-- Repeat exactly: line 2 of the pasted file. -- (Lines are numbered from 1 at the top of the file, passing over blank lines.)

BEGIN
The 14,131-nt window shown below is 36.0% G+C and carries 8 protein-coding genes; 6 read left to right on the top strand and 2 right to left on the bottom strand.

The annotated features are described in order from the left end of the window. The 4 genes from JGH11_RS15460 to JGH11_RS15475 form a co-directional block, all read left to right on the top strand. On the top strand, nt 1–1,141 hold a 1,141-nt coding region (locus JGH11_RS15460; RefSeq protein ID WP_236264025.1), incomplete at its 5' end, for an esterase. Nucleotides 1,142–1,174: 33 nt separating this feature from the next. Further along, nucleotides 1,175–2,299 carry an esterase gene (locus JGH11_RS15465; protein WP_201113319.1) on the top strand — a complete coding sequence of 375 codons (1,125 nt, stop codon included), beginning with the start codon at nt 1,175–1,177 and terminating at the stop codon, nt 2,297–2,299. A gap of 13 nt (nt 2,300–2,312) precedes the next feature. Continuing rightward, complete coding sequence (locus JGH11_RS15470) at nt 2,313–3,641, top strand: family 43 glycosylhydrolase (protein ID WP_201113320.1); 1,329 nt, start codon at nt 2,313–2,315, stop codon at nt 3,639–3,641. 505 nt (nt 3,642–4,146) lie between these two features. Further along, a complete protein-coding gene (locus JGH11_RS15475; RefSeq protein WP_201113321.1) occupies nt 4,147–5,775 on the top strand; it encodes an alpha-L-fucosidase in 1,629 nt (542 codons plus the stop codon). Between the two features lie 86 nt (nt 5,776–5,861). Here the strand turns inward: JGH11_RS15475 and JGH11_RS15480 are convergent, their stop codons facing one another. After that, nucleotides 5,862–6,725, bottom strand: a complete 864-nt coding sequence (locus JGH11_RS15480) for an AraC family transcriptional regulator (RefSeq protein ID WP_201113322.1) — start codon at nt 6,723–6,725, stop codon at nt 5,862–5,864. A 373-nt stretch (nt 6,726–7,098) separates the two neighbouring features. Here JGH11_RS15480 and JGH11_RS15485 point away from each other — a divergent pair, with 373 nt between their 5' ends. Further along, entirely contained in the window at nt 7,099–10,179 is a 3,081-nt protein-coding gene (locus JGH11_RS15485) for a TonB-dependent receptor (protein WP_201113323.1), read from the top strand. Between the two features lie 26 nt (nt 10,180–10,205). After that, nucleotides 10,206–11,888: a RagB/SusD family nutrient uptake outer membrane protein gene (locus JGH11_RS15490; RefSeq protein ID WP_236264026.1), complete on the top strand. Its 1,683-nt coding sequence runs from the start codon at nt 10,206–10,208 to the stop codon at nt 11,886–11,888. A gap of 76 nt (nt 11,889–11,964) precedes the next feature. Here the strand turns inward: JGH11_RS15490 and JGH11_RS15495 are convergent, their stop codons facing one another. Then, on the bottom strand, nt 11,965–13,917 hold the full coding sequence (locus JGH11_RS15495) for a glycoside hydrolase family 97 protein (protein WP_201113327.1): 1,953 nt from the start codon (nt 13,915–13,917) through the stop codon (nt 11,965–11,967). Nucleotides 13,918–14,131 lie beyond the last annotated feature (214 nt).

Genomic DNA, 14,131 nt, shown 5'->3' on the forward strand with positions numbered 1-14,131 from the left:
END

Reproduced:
The annotated features are described in order from the left end of the window. The 4 genes from JGH11_RS15460 to JGH11_RS15475 form a co-directional block, all read left to right on the top strand. On the top strand, nt 1–1,141 hold a 1,141-nt coding region (locus JGH11_RS15460; RefSeq protein ID WP_236264025.1), incomplete at its 5' end, for an esterase. Nucleotides 1,142–1,174: 33 nt separating this feature from the next. Further along, nucleotides 1,175–2,299 carry an esterase gene (locus JGH11_RS15465; protein WP_201113319.1) on the top strand — a complete coding sequence of 375 codons (1,125 nt, stop codon included), beginning with the start codon at nt 1,175–1,177 and terminating at the stop codon, nt 2,297–2,299. A gap of 13 nt (nt 2,300–2,312) precedes the next feature. Continuing rightward, complete coding sequence (locus JGH11_RS15470) at nt 2,313–3,641, top strand: family 43 glycosylhydrolase (protein ID WP_201113320.1); 1,329 nt, start codon at nt 2,313–2,315, stop codon at nt 3,639–3,641. 505 nt (nt 3,642–4,146) lie between these two features. Further along, a complete protein-coding gene (locus JGH11_RS15475; RefSeq protein WP_201113321.1) occupies nt 4,147–5,775 on the top strand; it encodes an alpha-L-fucosidase in 1,629 nt (542 codons plus the stop codon). Between the two features lie 86 nt (nt 5,776–5,861). Here the strand turns inward: JGH11_RS15475 and JGH11_RS15480 are convergent, their stop codons facing one another. After that, nucleotides 5,862–6,725, bottom strand: a complete 864-nt coding sequence (locus JGH11_RS15480) for an AraC family transcriptional regulator (RefSeq protein ID WP_201113322.1) — start codon at nt 6,723–6,725, stop codon at nt 5,862–5,864. A 373-nt stretch (nt 6,726–7,098) separates the two neighbouring features. Here JGH11_RS15480 and JGH11_RS15485 point away from each other — a divergent pair, with 373 nt between their 5' ends. Further along, entirely contained in the window at nt 7,099–10,179 is a 3,081-nt protein-coding gene (locus JGH11_RS15485) for a TonB-dependent receptor (protein WP_201113323.1), read from the top strand. Between the two features lie 26 nt (nt 10,180–10,205). After that, nucleotides 10,206–11,888: a RagB/SusD family nutrient uptake outer membrane protein gene (locus JGH11_RS15490; RefSeq protein ID WP_236264026.1), complete on the top strand. Its 1,683-nt coding sequence runs from the start codon at nt 10,206–10,208 to the stop codon at nt 11,886–11,888. A gap of 76 nt (nt 11,889–11,964) precedes the next feature. Here the strand turns inward: JGH11_RS15490 and JGH11_RS15495 are convergent, their stop codons facing one another. Then, on the bottom strand, nt 11,965–13,917 hold the full coding sequence (locus JGH11_RS15495) for a glycoside hydrolase family 97 protein (protein WP_201113327.1): 1,953 nt from the start codon (nt 13,915–13,917) through the stop codon (nt 11,965–11,967). Nucleotides 13,918–14,131 lie beyond the last annotated feature (214 nt).